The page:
Adapting to Thrive
McCarthy Fabrication Manufactures a New Opportunity — and a Partnership
By Davia Moss
“If you want something you’ve never had, you must be willing to do something you’ve never done.”
— Thomas Jefferson
At some point during the initial phases of the COVID-19 pandemic stay-at-home orders, sales came to a halt at McCarthy Fabricators LLC, a small custom residential and commercial metal fabrication company in Sanford.
“My partner, Elliott Ramirez, and I started brainstorming on ideas to keep the business going,” CEO Charles McCarthy said. “We were in a tough spot, faced with the very real possibility of having to lay off our employees.”
This scenario, unfortunately, became all too familiar to many Central Florida business owners during this extreme time. As if health concerns weren’t enough, business leaders have had to find ways to keep as many of their people as possible gainfully employed while also answering the evolving needs of customers.
“We had to make a choice and act on it: lay off our employees or start fabricating metal hand sanitation stations and get a new revenue stream from sales on a buyer’s search engine,” McCarthy said. “After all, we felt assured in knowing that this wasn’t a shot-in-the-dark risk. We did our research, and experts were saying that now is the wrong time to stop marketing … that we needed to market differently to meet the changing needs of the customer.”
So the team went to work drafting the design for the hand sanitizer stands and then fabricating them in anticipation that the product would sell.
“About two weeks later, we were amazed to see that sales had taken off!” McCarthy said.
A New Challenge
Six weeks into making this strategic move, McCarthy Fabrication had sold thousands of metal hand sanitizing stations. All of the company’s employees continued to remain gainfully employed.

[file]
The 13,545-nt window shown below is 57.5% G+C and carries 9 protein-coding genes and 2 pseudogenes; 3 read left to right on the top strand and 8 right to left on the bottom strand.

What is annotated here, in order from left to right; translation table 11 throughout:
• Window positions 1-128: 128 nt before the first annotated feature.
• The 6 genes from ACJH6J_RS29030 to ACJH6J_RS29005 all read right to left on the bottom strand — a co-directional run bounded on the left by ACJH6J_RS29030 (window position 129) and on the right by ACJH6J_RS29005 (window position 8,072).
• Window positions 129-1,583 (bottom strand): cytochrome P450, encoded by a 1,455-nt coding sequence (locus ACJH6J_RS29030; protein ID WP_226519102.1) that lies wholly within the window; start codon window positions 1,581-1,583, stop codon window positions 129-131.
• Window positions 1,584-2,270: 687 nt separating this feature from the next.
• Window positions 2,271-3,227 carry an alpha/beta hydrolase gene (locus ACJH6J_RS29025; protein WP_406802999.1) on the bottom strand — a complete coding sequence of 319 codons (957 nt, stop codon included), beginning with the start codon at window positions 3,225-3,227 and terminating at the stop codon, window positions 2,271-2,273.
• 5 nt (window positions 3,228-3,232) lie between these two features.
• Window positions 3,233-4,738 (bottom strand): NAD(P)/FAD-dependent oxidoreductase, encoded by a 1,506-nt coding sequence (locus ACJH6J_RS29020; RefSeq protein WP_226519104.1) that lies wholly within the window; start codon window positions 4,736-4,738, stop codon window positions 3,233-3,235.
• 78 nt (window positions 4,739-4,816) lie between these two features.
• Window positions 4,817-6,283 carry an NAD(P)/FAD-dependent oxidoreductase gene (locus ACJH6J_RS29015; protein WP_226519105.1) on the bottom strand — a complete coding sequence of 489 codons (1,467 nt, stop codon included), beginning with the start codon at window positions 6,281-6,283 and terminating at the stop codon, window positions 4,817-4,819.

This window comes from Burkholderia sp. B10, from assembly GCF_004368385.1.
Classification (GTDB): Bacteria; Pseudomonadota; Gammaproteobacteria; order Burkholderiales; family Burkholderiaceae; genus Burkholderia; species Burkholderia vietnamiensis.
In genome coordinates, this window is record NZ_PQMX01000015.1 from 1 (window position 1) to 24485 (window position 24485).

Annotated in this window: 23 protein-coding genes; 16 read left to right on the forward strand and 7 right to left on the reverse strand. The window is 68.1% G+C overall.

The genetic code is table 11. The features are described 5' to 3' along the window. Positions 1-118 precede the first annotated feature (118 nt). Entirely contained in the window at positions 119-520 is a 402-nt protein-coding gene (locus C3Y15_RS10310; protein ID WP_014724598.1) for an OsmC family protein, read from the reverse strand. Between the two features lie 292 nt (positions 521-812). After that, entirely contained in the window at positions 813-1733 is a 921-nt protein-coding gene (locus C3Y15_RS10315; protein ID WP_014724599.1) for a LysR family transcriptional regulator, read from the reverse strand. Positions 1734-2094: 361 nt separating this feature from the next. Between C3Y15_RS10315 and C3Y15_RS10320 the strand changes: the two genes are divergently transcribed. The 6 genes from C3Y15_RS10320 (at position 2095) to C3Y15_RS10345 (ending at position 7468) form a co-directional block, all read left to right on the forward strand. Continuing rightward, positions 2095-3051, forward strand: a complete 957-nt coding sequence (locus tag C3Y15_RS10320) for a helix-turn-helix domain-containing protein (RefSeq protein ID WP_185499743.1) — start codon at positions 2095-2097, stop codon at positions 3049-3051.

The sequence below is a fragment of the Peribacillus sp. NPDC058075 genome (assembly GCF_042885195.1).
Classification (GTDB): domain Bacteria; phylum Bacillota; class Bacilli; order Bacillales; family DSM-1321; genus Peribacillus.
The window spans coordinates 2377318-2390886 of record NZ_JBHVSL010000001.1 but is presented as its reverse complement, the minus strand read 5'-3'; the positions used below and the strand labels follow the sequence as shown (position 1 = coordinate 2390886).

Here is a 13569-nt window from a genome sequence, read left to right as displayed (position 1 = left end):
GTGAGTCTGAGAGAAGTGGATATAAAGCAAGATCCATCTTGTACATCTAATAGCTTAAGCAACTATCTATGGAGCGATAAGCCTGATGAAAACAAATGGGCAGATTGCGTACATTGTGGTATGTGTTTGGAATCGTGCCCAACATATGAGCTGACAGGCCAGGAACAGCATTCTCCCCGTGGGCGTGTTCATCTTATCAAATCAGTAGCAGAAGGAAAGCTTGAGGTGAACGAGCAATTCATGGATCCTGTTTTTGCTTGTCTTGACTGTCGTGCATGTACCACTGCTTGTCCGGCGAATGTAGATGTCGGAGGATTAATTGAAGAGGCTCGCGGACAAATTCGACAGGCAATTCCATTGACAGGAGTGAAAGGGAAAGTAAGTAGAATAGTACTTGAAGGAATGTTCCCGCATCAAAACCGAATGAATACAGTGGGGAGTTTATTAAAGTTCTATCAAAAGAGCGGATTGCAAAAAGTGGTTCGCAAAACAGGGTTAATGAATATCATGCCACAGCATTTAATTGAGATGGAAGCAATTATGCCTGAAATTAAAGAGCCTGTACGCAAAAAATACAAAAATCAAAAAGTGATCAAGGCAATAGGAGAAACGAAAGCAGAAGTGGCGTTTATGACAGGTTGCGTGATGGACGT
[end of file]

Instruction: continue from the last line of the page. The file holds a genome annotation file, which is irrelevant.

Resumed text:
It didn’t take long to discover a new challenge, though. How would the company keep up with production when customer demand exceeded its capacity to fabricate enough hand sanitizer stations?
McCarthy and Ramirez decided to explore a new opportunity. Although the buyer’s search engine was the solution that kept their business going, they wondered how they could keep up with demand while also supporting local commerce and its positive financial impact in Central Florida.
McCarthy Fabrication reached out to other businesses in Central Florida and began partnering with a larger metal fabrication company, Ernest Products, to help keep up with production demand and customers’ expectation of timely delivery. A new partnership was born out of necessity in the face of a global crisis.
That partnership fit in with a goal of the Orlando Economic Partnership to connect large and small businesses to make both more sustainable in a down economy that has seen unemployment spike. “As larger companies move forward, we need to proactively connect them with scaling companies that can meet their needs while creating a win-win for both companies and the job needs of the community,” said Tim Guiliani, CEO of the Orlando Economic Partnership. “We must also tell our region’s story of innovation to avail our startups of the resources and opportunities within and outside Central Florida.”
When the owners of McCarthy Fabrication were asked what words of wisdom they would share based on this experience, McCarthy said this: “I can say firsthand that challenge also brings new ways to succeed.”
Davia Moss is vice president of operations and client services at Next Horizon, an IT and digital marketing agency that provides holistic technology solutions for businesses looking to improve sales, increase agility and optimize productivity. www.nexthorizon.net